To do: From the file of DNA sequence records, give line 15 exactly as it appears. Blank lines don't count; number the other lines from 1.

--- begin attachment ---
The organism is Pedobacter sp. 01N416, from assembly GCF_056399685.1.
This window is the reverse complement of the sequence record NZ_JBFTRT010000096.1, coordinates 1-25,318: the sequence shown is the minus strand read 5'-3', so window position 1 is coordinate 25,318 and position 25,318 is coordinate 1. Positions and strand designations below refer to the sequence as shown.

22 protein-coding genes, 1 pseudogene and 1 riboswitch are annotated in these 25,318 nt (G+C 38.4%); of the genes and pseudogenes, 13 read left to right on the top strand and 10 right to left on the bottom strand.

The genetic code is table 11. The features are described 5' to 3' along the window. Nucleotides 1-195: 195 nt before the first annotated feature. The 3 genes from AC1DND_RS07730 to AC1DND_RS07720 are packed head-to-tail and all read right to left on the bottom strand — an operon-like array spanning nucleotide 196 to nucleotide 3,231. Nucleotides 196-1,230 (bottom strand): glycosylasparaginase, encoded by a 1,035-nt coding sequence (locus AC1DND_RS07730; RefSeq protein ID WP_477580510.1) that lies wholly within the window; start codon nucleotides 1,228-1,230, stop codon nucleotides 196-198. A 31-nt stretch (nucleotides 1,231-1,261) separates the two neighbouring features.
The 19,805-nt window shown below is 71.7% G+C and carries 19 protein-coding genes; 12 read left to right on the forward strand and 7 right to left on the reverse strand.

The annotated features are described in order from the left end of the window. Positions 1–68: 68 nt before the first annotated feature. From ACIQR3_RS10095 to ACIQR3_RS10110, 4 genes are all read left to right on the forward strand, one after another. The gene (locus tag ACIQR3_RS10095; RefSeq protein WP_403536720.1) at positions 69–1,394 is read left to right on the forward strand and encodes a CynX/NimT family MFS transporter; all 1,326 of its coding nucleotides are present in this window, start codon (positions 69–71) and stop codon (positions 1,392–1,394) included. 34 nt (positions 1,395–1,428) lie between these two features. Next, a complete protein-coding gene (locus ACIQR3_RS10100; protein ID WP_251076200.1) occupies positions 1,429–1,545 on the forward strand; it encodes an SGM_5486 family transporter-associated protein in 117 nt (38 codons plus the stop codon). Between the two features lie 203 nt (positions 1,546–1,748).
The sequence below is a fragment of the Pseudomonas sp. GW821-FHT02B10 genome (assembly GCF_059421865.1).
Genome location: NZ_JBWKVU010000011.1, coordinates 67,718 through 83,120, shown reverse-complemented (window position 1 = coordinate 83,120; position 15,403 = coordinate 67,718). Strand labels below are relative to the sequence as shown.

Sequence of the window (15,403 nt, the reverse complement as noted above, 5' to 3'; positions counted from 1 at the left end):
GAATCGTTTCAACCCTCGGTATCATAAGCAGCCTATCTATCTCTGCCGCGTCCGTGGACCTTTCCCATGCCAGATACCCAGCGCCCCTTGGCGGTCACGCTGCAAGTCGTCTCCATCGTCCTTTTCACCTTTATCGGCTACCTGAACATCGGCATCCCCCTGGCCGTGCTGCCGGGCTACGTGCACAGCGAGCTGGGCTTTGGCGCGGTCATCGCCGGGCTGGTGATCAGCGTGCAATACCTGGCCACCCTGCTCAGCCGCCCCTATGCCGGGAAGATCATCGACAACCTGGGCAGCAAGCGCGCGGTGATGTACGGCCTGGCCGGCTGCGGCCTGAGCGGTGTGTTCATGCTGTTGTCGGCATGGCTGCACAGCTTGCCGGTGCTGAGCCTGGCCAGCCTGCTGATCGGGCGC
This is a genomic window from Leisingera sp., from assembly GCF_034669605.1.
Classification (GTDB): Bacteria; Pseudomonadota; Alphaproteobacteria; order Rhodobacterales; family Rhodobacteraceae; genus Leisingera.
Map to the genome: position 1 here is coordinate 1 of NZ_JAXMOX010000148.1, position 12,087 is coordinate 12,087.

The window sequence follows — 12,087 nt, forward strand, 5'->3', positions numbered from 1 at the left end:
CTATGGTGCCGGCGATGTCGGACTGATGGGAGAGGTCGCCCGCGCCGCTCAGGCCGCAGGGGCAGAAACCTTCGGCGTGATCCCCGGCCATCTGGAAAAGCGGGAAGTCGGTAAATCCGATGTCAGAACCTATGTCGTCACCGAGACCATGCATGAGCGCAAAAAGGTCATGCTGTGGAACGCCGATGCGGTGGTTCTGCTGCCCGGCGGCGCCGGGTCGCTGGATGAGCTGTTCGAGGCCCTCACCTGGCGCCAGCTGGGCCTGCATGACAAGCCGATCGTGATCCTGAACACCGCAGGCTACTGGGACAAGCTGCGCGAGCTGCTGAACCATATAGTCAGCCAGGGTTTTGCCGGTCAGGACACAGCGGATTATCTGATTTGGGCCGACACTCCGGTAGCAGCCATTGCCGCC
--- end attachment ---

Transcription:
CTATGGTGCCGGCGATGTCGGACTGATGGGAGAGGTCGCCCGCGCCGCTCAGGCCGCAGGGGCAGAAACCTTCGGCGTGATCCCCGGCCATCTGGAAAAGCGGGAAGTCGGTAAATCCGATGTCAGAACCTATGTCGTCACCGAGACCATGCATGAGCGCAAAAAGGTCATGCTGTGGAACGCCGATGCGGTGGTTCTGCTGCCCGGCGGCGCCGGGTCGCTGGATGAGCTGTTCGAGGCCCTCACCTGGCGCCAGCTGGGCCTGCATGACAAGCCGATCGTGATCCTGAACACCGCAGGCTACTGGGACAAGCTGCGCGAGCTGCTGAACCATATAGTCAGCCAGGGTTTTGCCGGTCAGGACACAGCGGATTATCTGATTTGGGCCGACACTCCGGTAGCAGCCATTGCCGCC